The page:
The Importance Of Ongoing Staff Training
In this technology-led era, the ongoing training and development of staff is more important than ever. However, it is something that can easily get pushed to the bottom of the list, especially when there are many competing challenges to be met. Some HR or accounts departments may conclude that there are more pressing ways to spend the budget.
Nonetheless, keeping employee skills and knowledge current is one of the key actions a business can take to maximise productivity and performance. Here’s a look at the benefits of having a continuous staff training and development programme in place.
It boosts productivity
Staff who have comprehensive and up to date training in their job roles, and beyond, are more productive at work. They have the knowledge and the confidence to work in the most time-efficient and effective ways. This will lessen the amount of error correction and double-checking that needs to be done, and helps reduce backlogs and delays.
It is good for staff morale
Regular training courses show the employees that they are valued by the company, and that they are worth investing in. This increases job satisfaction levels, and means that workers will feel well disposed towards the company, and willing to give something back. They will be more interested in their work, and feel motivated to excel in their role.
It is a standard expectation
The current and upcoming generations consider training and development opportunities as one of the most important criteria when deciding whether to apply for or accept a job role. Therefore, businesses who want to attract the best talent and remain competitive need to invest in continuous staff development as a part of their operating policy.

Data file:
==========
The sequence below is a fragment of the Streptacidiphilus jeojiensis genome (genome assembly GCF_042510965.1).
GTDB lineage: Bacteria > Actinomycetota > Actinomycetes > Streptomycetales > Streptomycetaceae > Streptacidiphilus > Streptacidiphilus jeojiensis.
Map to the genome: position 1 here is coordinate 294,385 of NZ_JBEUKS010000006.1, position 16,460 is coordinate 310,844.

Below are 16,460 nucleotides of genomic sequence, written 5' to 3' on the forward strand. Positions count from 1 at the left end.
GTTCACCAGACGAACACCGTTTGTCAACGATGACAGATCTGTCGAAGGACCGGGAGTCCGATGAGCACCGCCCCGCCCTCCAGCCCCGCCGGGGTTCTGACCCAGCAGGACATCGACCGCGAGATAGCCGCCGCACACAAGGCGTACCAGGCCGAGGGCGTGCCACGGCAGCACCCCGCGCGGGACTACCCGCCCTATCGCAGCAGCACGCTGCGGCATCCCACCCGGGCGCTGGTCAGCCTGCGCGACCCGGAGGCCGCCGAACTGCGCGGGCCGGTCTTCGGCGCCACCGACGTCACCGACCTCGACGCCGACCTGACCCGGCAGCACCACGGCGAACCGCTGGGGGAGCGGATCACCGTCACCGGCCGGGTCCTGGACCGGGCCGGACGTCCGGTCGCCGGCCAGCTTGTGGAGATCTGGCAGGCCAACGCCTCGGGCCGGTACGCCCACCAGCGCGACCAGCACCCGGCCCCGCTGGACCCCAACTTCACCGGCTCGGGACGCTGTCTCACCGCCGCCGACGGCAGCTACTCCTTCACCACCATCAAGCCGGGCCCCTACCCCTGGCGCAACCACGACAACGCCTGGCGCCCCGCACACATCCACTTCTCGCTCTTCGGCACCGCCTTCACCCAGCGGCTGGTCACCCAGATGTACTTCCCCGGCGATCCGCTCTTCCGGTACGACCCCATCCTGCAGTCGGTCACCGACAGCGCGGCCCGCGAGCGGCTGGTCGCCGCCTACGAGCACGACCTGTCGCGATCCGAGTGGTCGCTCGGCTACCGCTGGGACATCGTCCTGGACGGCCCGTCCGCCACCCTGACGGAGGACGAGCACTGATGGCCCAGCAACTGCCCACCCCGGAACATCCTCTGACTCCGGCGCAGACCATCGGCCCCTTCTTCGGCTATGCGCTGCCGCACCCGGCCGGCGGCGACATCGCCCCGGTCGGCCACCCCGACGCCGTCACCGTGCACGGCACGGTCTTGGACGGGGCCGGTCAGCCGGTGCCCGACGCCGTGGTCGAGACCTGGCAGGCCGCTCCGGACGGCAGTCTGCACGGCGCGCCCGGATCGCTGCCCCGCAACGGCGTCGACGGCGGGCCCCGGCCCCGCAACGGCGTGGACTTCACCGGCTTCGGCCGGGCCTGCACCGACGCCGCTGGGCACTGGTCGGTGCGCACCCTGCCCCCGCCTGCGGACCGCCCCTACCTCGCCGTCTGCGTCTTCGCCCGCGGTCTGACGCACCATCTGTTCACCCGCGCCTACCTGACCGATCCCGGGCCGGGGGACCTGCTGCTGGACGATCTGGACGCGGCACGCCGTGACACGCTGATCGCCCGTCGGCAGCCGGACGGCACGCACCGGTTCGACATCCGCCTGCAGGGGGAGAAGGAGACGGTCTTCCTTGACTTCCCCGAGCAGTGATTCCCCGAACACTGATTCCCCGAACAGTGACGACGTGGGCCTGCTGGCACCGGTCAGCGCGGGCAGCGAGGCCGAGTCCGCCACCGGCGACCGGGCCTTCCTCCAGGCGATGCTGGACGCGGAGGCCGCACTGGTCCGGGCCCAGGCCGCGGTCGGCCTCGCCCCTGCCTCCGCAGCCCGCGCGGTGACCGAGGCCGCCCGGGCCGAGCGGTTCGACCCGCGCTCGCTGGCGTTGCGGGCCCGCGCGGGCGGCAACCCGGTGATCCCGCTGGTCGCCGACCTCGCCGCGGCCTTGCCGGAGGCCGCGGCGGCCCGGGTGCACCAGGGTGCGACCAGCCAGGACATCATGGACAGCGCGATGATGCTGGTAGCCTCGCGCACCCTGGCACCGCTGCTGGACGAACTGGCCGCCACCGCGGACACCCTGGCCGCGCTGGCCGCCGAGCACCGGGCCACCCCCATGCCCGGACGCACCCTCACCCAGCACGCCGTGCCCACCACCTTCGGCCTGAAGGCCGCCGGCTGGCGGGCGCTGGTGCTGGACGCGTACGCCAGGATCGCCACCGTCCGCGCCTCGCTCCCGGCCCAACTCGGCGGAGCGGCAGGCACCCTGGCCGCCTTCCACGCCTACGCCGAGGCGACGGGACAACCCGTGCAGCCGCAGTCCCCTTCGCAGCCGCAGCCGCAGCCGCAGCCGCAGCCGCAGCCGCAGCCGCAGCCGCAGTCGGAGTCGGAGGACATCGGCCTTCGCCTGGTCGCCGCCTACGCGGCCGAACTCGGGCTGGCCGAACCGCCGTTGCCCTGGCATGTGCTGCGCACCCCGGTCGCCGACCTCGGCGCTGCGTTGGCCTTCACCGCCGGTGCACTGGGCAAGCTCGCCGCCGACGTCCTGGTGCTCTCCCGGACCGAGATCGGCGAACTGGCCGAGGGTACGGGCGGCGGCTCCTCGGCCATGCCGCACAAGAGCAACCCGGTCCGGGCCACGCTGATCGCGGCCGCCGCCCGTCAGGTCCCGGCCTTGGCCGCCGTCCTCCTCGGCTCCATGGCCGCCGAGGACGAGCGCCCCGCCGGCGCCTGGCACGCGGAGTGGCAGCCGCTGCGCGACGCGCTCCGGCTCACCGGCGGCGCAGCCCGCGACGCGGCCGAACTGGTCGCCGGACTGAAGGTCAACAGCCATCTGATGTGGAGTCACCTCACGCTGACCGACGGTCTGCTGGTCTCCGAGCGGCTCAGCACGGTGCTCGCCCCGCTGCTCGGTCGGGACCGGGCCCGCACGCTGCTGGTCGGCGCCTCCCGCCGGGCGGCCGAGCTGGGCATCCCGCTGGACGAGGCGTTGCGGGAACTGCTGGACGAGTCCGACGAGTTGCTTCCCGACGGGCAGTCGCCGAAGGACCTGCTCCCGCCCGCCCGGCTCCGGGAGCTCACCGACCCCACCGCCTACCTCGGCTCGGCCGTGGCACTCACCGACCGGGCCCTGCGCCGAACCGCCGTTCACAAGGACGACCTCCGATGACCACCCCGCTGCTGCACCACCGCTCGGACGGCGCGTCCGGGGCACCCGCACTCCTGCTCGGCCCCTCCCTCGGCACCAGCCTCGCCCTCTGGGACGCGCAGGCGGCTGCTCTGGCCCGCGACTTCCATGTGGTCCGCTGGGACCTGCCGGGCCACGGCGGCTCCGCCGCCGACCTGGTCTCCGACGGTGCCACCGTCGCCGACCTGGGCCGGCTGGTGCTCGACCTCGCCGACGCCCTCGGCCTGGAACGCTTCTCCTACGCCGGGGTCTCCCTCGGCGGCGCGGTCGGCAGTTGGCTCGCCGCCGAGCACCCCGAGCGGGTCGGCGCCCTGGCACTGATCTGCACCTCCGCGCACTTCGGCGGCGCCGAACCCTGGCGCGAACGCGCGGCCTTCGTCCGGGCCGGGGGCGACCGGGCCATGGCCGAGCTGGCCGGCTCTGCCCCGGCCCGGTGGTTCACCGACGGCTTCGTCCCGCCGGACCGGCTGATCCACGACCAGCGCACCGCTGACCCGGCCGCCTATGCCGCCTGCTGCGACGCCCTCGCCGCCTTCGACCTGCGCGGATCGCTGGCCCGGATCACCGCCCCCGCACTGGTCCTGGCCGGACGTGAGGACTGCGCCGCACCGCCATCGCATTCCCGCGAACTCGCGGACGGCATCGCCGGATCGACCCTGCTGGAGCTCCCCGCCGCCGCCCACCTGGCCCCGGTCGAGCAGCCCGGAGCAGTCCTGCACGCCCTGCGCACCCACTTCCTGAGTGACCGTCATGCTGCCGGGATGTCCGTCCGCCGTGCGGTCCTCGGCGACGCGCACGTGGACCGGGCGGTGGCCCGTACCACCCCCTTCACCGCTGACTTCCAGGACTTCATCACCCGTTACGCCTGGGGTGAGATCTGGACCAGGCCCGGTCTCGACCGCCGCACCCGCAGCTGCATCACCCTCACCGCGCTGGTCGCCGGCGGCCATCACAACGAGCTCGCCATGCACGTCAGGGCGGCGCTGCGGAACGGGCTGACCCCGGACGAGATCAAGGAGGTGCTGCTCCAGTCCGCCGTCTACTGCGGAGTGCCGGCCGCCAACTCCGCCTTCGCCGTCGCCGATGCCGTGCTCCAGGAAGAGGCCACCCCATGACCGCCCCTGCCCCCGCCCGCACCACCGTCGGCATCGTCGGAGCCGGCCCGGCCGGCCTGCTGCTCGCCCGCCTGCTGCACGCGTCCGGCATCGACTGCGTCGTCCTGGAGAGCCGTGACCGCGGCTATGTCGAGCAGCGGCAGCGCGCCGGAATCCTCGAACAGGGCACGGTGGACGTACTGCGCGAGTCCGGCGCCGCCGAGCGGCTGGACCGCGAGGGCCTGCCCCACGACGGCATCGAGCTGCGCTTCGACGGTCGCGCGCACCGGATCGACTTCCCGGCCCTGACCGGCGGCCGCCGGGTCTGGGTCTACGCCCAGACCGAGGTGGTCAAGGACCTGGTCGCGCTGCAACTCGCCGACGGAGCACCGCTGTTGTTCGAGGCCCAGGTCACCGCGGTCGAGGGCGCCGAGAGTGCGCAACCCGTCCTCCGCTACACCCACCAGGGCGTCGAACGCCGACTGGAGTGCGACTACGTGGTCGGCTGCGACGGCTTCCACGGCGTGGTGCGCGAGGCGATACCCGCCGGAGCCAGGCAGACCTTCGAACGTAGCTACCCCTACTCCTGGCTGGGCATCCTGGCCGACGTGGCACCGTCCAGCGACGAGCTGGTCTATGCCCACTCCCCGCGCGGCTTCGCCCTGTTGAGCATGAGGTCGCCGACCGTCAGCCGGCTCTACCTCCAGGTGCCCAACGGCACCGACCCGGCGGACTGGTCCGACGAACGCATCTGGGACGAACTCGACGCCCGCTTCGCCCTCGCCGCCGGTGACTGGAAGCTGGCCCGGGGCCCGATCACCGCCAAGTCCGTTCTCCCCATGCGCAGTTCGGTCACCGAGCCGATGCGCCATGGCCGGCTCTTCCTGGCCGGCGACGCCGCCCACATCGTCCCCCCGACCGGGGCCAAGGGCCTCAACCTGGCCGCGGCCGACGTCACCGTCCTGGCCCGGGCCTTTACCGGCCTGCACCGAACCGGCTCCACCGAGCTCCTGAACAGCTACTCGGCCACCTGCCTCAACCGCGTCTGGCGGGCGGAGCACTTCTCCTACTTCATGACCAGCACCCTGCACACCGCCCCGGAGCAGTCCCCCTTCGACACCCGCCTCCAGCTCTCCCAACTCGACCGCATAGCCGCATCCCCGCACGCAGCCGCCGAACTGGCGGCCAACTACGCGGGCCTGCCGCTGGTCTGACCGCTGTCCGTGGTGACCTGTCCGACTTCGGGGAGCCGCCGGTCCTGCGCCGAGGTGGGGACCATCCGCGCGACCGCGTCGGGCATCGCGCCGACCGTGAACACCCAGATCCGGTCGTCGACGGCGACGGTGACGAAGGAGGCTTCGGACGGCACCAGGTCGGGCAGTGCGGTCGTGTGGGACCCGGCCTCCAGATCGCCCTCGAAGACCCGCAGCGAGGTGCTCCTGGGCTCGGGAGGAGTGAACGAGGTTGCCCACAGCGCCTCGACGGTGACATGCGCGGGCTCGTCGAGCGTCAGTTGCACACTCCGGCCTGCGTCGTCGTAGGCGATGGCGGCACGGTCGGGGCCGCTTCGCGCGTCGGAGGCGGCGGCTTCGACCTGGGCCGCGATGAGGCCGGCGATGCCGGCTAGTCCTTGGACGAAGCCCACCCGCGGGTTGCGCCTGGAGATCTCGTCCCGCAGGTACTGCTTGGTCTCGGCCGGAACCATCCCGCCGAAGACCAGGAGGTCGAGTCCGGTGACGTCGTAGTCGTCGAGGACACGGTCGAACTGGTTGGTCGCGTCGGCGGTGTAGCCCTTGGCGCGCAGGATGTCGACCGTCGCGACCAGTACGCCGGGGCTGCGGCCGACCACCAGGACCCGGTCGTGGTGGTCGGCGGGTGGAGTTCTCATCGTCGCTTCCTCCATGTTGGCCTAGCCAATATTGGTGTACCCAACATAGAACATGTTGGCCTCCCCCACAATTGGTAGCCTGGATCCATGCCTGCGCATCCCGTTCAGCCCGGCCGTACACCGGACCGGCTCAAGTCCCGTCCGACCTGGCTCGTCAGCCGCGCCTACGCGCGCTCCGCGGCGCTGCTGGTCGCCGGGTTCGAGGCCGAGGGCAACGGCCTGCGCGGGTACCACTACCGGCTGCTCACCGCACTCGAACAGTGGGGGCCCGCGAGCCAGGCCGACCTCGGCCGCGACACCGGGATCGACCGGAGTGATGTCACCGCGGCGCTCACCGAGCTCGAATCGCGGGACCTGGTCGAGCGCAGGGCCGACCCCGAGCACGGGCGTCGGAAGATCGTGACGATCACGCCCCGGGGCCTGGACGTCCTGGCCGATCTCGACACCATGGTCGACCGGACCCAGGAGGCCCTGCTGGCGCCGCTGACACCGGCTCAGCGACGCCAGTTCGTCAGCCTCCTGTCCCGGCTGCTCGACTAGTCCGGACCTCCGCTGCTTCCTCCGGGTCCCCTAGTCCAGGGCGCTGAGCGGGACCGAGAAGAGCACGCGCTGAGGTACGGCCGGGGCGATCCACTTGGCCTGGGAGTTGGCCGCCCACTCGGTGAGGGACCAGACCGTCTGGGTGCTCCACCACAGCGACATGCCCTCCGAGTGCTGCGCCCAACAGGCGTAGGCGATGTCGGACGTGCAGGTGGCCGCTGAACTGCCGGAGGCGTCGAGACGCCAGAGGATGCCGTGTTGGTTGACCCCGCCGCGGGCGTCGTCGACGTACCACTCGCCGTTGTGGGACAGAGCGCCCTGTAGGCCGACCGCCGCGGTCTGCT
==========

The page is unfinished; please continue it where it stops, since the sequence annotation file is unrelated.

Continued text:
It creates a multi-skilled workforce
Staff who are trained to have an insight into the whole business will be more flexible in their approach. They may be able to cover a role for an absent colleague, or feel confident to apply for new roles within the company rather than leaving for a different organisation. High retention rates and staff loyalty are good for the business and morale.
This adaptability means that the business will save on extra recruitment costs, and can avoid hiring temporary workers to cover periods of leave or sickness. Staff may also decide that their particular talents would be best suited to a different role within the organisation, thus improving the effectiveness and employee satisfaction levels of the whole company.
To keep up with the pace of change
Technology means that working practices change at an ever-faster pace, and the company could be at risk of falling behind with productivity and competitiveness in the marketplace if it does not embrace new and more efficient methods of working.
In some sectors, an understanding of current rules and regulations is essential. Even if these are not regularly updated or changed, it is still beneficial to run refresher courses to keep staff well informed and reduce the risk of mistakes. Regular training can also reveal any gaps or weaknesses in staff knowledge.
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